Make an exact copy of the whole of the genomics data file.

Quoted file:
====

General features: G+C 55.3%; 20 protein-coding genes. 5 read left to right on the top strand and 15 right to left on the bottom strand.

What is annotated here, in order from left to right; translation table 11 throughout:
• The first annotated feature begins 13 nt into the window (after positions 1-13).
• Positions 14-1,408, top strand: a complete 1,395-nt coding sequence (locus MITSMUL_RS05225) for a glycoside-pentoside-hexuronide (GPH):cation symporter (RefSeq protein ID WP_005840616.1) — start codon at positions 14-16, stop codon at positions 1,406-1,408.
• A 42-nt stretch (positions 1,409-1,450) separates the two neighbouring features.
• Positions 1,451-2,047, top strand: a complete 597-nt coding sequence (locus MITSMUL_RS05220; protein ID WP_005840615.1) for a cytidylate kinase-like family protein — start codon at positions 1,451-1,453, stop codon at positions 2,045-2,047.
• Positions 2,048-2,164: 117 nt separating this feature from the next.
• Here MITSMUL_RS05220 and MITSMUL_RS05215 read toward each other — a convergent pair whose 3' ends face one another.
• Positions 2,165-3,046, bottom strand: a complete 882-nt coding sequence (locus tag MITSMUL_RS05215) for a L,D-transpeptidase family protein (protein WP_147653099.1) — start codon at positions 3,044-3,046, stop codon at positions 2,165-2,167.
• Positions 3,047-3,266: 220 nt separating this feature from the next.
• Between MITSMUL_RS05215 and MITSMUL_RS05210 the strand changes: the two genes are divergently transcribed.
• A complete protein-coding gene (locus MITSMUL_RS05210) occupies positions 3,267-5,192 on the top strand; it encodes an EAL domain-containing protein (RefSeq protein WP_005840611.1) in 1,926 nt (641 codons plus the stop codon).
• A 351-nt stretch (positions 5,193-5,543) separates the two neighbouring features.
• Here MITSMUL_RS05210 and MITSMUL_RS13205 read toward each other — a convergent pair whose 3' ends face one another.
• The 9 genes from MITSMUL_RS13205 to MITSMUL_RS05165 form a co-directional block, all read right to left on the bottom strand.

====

General features: G+C 55.3%; 20 protein-coding genes. 5 read left to right on the top strand and 15 right to left on the bottom strand.

What is annotated here, in order from left to right; translation table 11 throughout:
• The first annotated feature begins 13 nt into the window (after positions 1-13).
• Positions 14-1,408, top strand: a complete 1,395-nt coding sequence (locus MITSMUL_RS05225) for a glycoside-pentoside-hexuronide (GPH):cation symporter (RefSeq protein ID WP_005840616.1) — start codon at positions 14-16, stop codon at positions 1,406-1,408.
• A 42-nt stretch (positions 1,409-1,450) separates the two neighbouring features.
• Positions 1,451-2,047, top strand: a complete 597-nt coding sequence (locus MITSMUL_RS05220; protein ID WP_005840615.1) for a cytidylate kinase-like family protein — start codon at positions 1,451-1,453, stop codon at positions 2,045-2,047.
• Positions 2,048-2,164: 117 nt separating this feature from the next.
• Here MITSMUL_RS05220 and MITSMUL_RS05215 read toward each other — a convergent pair whose 3' ends face one another.
• Positions 2,165-3,046, bottom strand: a complete 882-nt coding sequence (locus tag MITSMUL_RS05215) for a L,D-transpeptidase family protein (protein WP_147653099.1) — start codon at positions 3,044-3,046, stop codon at positions 2,165-2,167.
• Positions 3,047-3,266: 220 nt separating this feature from the next.
• Between MITSMUL_RS05215 and MITSMUL_RS05210 the strand changes: the two genes are divergently transcribed.
• A complete protein-coding gene (locus MITSMUL_RS05210) occupies positions 3,267-5,192 on the top strand; it encodes an EAL domain-containing protein (RefSeq protein WP_005840611.1) in 1,926 nt (641 codons plus the stop codon).
• A 351-nt stretch (positions 5,193-5,543) separates the two neighbouring features.
• Here MITSMUL_RS05210 and MITSMUL_RS13205 read toward each other — a convergent pair whose 3' ends face one another.
• The 9 genes from MITSMUL_RS13205 to MITSMUL_RS05165 form a co-directional block, all read right to left on the bottom strand.